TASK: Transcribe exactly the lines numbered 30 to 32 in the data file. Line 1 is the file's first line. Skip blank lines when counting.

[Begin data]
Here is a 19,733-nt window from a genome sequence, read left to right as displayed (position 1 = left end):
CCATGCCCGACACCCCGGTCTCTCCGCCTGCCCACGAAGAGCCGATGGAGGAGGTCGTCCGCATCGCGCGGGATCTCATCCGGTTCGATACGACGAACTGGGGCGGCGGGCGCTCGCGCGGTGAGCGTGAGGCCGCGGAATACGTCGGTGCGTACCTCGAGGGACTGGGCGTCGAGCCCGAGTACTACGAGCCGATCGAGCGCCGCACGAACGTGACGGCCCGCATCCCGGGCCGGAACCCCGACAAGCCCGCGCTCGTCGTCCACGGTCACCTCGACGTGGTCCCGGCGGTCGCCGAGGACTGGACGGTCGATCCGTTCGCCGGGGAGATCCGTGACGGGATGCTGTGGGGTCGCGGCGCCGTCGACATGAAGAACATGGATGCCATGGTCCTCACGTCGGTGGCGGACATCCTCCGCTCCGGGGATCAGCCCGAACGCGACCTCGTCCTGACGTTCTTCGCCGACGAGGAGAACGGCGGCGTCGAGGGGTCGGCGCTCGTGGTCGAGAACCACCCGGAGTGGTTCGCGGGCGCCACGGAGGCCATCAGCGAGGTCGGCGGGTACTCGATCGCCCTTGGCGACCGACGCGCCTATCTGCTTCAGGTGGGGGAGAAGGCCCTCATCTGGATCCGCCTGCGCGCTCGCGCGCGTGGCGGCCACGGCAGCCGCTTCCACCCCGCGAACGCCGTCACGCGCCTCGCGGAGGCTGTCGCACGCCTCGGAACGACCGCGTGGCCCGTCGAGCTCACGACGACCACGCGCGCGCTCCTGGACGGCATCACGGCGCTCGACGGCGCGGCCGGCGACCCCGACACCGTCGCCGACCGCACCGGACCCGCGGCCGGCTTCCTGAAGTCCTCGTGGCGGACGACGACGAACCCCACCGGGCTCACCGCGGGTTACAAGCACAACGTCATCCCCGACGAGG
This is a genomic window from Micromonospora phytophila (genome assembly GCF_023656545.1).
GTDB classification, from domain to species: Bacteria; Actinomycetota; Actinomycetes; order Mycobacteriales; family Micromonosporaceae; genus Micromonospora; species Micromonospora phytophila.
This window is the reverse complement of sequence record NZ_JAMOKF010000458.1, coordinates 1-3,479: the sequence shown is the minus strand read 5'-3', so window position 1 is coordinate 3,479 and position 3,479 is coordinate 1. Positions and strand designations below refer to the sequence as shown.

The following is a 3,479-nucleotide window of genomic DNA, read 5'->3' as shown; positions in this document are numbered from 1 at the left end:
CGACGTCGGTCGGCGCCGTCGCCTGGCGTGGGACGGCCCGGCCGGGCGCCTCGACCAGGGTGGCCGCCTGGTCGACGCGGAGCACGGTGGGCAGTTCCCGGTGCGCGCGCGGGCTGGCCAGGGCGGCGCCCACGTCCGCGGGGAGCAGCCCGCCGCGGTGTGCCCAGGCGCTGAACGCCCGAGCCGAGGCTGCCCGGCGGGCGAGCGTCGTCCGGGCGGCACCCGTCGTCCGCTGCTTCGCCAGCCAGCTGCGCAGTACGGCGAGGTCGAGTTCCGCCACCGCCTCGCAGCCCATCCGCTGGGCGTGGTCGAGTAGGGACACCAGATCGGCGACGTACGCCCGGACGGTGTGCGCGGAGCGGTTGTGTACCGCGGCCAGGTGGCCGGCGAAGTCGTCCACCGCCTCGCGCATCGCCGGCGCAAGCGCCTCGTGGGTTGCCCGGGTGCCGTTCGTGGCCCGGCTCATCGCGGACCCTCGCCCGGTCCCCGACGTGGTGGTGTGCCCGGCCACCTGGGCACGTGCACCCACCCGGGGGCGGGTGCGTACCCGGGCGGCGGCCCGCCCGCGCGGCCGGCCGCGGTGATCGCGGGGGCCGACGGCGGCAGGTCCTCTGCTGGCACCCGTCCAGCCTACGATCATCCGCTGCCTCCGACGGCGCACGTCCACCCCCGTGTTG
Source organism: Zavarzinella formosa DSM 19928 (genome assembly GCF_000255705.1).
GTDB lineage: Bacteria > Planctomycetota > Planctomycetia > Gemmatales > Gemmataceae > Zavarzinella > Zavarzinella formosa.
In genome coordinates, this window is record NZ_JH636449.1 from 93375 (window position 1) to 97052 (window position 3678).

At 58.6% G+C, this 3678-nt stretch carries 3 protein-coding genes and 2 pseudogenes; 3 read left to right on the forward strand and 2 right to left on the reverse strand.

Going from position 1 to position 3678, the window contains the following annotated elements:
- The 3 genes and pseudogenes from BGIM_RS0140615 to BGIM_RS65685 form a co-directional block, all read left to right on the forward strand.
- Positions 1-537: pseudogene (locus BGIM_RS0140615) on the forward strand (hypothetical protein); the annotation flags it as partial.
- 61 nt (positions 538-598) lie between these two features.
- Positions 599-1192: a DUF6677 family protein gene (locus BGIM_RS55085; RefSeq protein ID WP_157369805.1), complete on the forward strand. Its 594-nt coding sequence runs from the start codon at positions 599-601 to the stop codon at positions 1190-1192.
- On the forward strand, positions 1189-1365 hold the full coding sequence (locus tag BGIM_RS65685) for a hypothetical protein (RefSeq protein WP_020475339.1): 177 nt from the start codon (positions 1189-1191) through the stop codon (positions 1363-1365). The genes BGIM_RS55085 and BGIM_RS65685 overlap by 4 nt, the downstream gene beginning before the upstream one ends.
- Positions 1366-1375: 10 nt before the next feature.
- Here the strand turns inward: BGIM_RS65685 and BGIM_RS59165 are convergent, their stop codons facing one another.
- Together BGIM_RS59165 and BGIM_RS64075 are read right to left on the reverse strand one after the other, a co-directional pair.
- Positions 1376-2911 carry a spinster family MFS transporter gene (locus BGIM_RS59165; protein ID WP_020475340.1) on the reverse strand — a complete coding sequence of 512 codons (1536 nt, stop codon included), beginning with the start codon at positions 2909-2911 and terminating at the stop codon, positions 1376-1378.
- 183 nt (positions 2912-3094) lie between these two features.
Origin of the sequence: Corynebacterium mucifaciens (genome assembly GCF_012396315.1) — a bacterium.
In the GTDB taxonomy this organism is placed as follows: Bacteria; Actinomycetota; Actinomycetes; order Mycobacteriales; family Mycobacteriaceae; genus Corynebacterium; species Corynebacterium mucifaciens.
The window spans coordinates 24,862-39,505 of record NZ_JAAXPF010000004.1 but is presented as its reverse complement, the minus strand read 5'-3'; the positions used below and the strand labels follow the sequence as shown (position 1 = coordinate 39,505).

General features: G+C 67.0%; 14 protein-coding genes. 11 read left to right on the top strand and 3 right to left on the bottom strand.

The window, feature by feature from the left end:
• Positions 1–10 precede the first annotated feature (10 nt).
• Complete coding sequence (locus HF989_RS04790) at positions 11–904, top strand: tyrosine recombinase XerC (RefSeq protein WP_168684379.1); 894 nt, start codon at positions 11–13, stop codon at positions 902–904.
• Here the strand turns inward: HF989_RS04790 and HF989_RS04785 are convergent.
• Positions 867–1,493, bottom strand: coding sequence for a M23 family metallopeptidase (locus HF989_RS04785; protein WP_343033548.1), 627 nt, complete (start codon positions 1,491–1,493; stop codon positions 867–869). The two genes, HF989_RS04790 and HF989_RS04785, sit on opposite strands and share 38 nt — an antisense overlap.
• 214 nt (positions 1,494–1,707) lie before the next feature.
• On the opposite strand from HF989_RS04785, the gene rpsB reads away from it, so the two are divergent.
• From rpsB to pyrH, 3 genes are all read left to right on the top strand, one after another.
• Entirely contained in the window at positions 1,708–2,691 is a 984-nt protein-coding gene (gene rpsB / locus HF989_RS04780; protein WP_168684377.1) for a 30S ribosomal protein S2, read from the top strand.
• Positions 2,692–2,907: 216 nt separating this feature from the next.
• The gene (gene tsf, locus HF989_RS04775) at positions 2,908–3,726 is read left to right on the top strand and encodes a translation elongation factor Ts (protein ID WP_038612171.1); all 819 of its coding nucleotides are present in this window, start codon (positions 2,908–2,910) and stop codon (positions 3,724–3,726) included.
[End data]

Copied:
• Here the strand turns inward: HF989_RS04790 and HF989_RS04785 are convergent.
• Positions 867–1,493, bottom strand: coding sequence for a M23 family metallopeptidase (locus HF989_RS04785; protein WP_343033548.1), 627 nt, complete (start codon positions 1,491–1,493; stop codon positions 867–869). The two genes, HF989_RS04790 and HF989_RS04785, sit on opposite strands and share 38 nt — an antisense overlap.
• 214 nt (positions 1,494–1,707) lie before the next feature.